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  • London and the Making of Provincial Literature: Aesthetics and the Transatlantic Book Trade, 1800-1850 by Joseph Rezek
  • Natasha Tessone
REZEK, JOSEPH. London and the Making of Provincial Literature: Aesthetics and the Transatlantic Book Trade, 1800-1850. Philadelphia: University of Pennsylvania Press, 2015. iii + 286 pp. $59.95 hardcover.

Joseph Rezek’s London and the Making of Provincial Literature examines the crucial role of early-nineteenth-century London for the advent of Irish, Scottish, and American literatures of the period. London’s centrality on the busy stage of transatlantic publishing prompted the birth of what Rezek calls “a provincial literary formation” (2), an influential body of work by authors such as Sydney Owenson, Maria Edgeworth, Walter Scott, Washington Irving, and James Fenimore Cooper, whose visibility and success depended on the whims of the “London-centered marketplace” and its readership (3). It was a necessary process, Rezek argues, whereby provincial authors, through their uneven “struggle with the London book trade” (8), developed literary strategies—“appeals to readers’ sympathy, aestheticized displays of national character, figurations of cross-cultural communion” (18)— that allowed them to transcend politics and establish the “the independence of literary experience” (8). This illusion of literature’s autonomy fostered by provincial authors was a direct product of “the aesthetics of provinciality” that marks their literary productions (8). There is a creative paradox at work here, Rezek insists: this ameliorative “representational mode” was designed to mitigate these authors’ “subordinate position in the literature field” by at once appealing to their “national character” and “projecting literary exchange into an exalted realm” (64). By mid-century, as a result of “a parallel trend toward nationalization,” this “center/periphery model” was replaced by a “binational model of literary competition” between the US and Great Britain (38). As Rezek contends in his reading of The Scarlet Letter in the book’s epilogue, Hawthorne completes this process by embracing “literary autonomy in its purest ideological sense” (197), thus rescuing the literary exchange from its earlier “cross-cultural purpose” (198).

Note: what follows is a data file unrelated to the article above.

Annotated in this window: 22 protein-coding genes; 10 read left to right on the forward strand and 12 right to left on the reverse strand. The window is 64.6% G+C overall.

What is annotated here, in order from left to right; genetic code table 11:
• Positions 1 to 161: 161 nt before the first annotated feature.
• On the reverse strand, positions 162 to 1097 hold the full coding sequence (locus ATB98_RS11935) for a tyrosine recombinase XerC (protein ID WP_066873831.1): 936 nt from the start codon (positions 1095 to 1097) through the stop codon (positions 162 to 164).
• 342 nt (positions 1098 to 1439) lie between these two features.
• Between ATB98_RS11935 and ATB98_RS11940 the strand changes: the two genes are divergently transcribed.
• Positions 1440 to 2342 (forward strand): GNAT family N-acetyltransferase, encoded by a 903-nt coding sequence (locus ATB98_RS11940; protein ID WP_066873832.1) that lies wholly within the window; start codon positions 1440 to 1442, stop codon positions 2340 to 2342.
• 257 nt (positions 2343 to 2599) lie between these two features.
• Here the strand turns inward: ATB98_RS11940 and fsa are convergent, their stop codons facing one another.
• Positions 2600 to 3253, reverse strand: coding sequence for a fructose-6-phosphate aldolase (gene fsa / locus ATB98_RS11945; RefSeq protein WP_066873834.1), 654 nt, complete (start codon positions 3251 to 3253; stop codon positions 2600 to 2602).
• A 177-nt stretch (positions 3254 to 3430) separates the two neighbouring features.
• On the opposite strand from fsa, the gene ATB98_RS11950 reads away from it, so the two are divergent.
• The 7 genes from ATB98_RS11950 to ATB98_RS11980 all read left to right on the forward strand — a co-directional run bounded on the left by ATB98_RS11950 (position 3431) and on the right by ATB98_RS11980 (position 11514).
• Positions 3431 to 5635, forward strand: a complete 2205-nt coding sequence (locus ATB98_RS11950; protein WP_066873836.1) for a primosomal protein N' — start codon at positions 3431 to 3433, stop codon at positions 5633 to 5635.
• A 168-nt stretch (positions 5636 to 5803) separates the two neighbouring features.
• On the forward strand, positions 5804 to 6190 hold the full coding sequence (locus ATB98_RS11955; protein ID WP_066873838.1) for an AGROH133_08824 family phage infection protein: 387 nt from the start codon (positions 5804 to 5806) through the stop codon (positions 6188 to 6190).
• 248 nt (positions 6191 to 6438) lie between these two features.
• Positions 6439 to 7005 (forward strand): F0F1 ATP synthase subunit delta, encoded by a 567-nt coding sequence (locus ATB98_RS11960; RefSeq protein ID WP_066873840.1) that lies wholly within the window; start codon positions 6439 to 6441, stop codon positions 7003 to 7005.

The complexity of the story of the “transnational movement of texts” between these three “provinces” and London reveals itself in Rezek’s astute account of the book trade as an “interconnected” and “dynamic” system (25). Texts travelled from one province to another and from all three to and from England, with London all the while exerting its imperial influence on the trade, not least due to its uncontested political, economic, and demographic advantage. The study is at its most impactful when it puts its three-pronged interpretive strategy—the material, the transatlantic, and the aesthetic—to work. The accounts of what Rezek calls “the transatlantic revision[s]” (86) of Irving’s The Sketch Book (chapter 4) and Cooper’s The Pioneers (chapter 5) for the London market, for example, best illustrate just how “mutually illuminating” the “history of books and history of aesthetics” can be (8). Similarly, when Rezek brings to life long forgotten marginalia—written by American readers in response to negative portrayals of US culture by some prejudiced British travelers—he [End Page 395] makes good on his promise to let “readers take center stage as anonymous participants in transatlantic print culture” (151). In these ways, Rezek “tune[s] in to another archive” in order to “denaturalize texts” and expose “the contingencies that shaped them” (88).

Less convincing are those moments in the book that tend to provide one master narrative, reiterated throughout, according to which the works by the book’s central novelists “banished politics” (18). In the case of Owenson, Edgeworth, and Scott, such evasions served to “mitigate the effects of distance between their subjects and their audience” (63). Irving and Cooper did so to “promote[] Anglo-American literary fellowship” (102) and “Anglo-American camaraderie” (116), respectively. In Rezek’s readings of Edgeworth’s and Owenson’s oeuvres, for example, the reader is asked to accept at face value the causality between the fact that both novelists often resort to narratives of cross-cultural encounter between Ireland and England and the book’s claim that such narratives necessarily symbolize these authors’ “idealized aesthetic relationship between an Irish writer” and the London marketplace, in general, and “her English readership,” in particular...


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pp. 395-396
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